Monday, March 19, 2007
11:31 AM |
I used to do theater in college, like most of us with a certain persuasion
. Had directed this and that, including Eve Ensler's The Vagina Monologues
and Rene O. Villanueva
When I started out, however, it was 1996 and the local musical maven had sent out audition calls for a production of West Side Story
(book by Arthur Laurents, and composed by Leonard Bernstein with lyrics by Stephen Sondheim). I went to the Luce Auditorium to give moral support for a friend ... and on a dare, I ended up auditioning as well, singing a nervous version of "Empty Chairs at Empty Tables" from Claude-Michel Schönberg and Alain Boublil's Les Miserables
. I got in.
The role given me was Diesel in West Side Story
, one of the Jets, in fact their number one fighting guy. I relished in the butchness of the role, even learned to fist-fight the 1950s way. It was so ... un-me, which was why I loved it. Then the production hit a snag, and the director -- bound by some contract to produce a show -- handpicked a few of us to compose the cast for Stephen Schwartz and John-Michael Tebelak's Godspell
was a trip: I had earlier worshipped the beautiful and haunting extravagance (bordering on sacrilege) of Andrew Lloyd Webber's Jesus Christ Superstar
, but found Schwartz's play successfully diffusing the gap between genuine piety and biting social commentary. I very much liked its liberal slyness and its (paradoxical) bright religiosity. Godspell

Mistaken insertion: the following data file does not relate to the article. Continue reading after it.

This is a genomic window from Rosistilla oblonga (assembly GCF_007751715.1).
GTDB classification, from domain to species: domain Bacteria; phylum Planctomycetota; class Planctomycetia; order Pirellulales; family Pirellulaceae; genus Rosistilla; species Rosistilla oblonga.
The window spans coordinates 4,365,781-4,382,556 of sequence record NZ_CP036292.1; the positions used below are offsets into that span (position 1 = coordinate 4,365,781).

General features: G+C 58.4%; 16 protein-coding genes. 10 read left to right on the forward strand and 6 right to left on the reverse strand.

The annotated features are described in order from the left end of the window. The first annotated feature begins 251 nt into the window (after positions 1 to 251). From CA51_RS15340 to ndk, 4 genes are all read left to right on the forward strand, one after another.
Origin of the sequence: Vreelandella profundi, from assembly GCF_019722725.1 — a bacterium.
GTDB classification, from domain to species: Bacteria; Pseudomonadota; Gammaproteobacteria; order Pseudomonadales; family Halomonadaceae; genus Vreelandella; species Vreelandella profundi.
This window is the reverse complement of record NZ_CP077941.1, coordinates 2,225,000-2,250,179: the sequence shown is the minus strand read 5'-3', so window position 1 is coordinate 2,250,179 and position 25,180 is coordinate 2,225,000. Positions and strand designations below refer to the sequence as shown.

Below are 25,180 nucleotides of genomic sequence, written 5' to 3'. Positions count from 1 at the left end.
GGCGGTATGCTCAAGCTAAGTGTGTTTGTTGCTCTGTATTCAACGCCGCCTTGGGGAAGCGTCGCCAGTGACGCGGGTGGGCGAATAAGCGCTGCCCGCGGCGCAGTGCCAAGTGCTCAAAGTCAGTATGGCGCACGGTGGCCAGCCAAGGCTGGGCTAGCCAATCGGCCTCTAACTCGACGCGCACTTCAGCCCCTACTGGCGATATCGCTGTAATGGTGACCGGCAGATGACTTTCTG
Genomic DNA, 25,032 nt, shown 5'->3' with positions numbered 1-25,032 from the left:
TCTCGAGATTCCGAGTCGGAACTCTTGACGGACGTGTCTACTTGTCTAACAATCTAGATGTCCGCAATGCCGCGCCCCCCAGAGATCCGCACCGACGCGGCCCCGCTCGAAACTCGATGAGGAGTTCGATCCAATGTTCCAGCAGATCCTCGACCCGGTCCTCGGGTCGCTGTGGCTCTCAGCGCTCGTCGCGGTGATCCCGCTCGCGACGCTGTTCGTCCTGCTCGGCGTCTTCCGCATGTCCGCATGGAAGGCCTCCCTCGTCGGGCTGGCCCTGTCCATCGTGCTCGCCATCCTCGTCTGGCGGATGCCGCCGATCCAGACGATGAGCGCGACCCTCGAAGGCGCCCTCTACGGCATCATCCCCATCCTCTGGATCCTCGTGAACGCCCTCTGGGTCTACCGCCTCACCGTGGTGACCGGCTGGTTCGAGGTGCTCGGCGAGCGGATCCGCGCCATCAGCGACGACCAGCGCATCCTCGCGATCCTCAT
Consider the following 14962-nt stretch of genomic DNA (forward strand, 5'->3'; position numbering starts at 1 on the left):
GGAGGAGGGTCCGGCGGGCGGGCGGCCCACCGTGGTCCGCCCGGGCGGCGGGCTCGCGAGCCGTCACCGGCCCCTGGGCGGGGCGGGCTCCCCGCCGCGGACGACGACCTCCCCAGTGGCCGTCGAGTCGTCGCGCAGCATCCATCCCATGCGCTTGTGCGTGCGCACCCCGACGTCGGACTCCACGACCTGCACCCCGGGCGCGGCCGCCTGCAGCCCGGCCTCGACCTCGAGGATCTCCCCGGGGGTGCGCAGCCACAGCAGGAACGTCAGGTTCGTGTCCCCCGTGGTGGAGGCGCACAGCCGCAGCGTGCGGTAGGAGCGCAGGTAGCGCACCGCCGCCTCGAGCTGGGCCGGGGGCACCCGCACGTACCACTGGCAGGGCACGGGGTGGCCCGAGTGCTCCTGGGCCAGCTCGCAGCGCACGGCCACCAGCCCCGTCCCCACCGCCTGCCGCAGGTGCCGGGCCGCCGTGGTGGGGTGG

was both staunch Methodist hymnal set to play, and
counter-culture/flower children idea of bohemia.
I am reminded of all these because when I work on my home computer, my Windows Media Player music playlist is set at random. Today, that randomness picked a song from the original cast recording of Godspell
. I am thinking: Godspell. That was about ten years ago. Ten years.
I can't believe that ten years ago, I was someone who acted and sung in front of audiences, onstage
. Seems like another lifetime, and in a sense, another personality. Today, I am able to listen to all the old songs via the wonders of LimeWire (from the excitable "Day by Day" to the haunting "By My Side"), and I suddenly miss the old ways, when we were much too young, when we heeded no inhibition and sang our hearts out, when all of life was a stage to perform in. And all was wonderful.
Labels: life, memories, music, theater
 This is Where You Bite the Sandwich
GO TO OLDER POSTS
GO TO NEWER POSTS